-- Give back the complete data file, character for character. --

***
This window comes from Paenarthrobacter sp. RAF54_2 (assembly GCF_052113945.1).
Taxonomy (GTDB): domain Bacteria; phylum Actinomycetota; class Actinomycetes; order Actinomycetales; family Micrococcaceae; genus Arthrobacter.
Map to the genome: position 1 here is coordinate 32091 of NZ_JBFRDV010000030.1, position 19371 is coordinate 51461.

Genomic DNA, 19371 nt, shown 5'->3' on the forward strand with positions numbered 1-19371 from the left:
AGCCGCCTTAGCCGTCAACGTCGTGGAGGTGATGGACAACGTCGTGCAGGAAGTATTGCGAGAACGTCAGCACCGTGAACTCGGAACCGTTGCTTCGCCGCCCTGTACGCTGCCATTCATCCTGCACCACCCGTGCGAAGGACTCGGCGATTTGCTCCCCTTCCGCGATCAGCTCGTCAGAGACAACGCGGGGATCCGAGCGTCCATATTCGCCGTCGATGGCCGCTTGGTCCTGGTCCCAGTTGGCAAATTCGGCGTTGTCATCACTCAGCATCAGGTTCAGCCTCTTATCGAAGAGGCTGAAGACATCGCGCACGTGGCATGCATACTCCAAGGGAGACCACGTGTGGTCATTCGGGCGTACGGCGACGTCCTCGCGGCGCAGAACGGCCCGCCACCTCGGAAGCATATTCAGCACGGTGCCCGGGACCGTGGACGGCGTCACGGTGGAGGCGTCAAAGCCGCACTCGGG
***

This window comes from Paenarthrobacter sp. RAF54_2 (assembly GCF_052113945.1).
Taxonomy (GTDB): domain Bacteria; phylum Actinomycetota; class Actinomycetes; order Actinomycetales; family Micrococcaceae; genus Arthrobacter.
Map to the genome: position 1 here is coordinate 32091 of NZ_JBFRDV010000030.1, position 19371 is coordinate 51461.

Genomic DNA, 19371 nt, shown 5'->3' on the forward strand with positions numbered 1-19371 from the left:
AGCCGCCTTAGCCGTCAACGTCGTGGAGGTGATGGACAACGTCGTGCAGGAAGTATTGCGAGAACGTCAGCACCGTGAACTCGGAACCGTTGCTTCGCCGCCCTGTACGCTGCCATTCATCCTGCACCACCCGTGCGAAGGACTCGGCGATTTGCTCCCCTTCCGCGATCAGCTCGTCAGAGACAACGCGGGGATCCGAGCGTCCATATTCGCCGTCGATGGCCGCTTGGTCCTGGTCCCAGTTGGCAAATTCGGCGTTGTCATCACTCAGCATCAGGTTCAGCCTCTTATCGAAGAGGCTGAAGACATCGCGCACGTGGCATGCATACTCCAAGGGAGACCACGTGTGGTCATTCGGGCGTACGGCGACGTCCTCGCGGCGCAGAACGGCCCGCCACCTCGGAAGCATATTCAGCACGGTGCCCGGGACCGTGGACGGCGTCACGGTGGAGGCGTCAAAGCCGCACTCGGG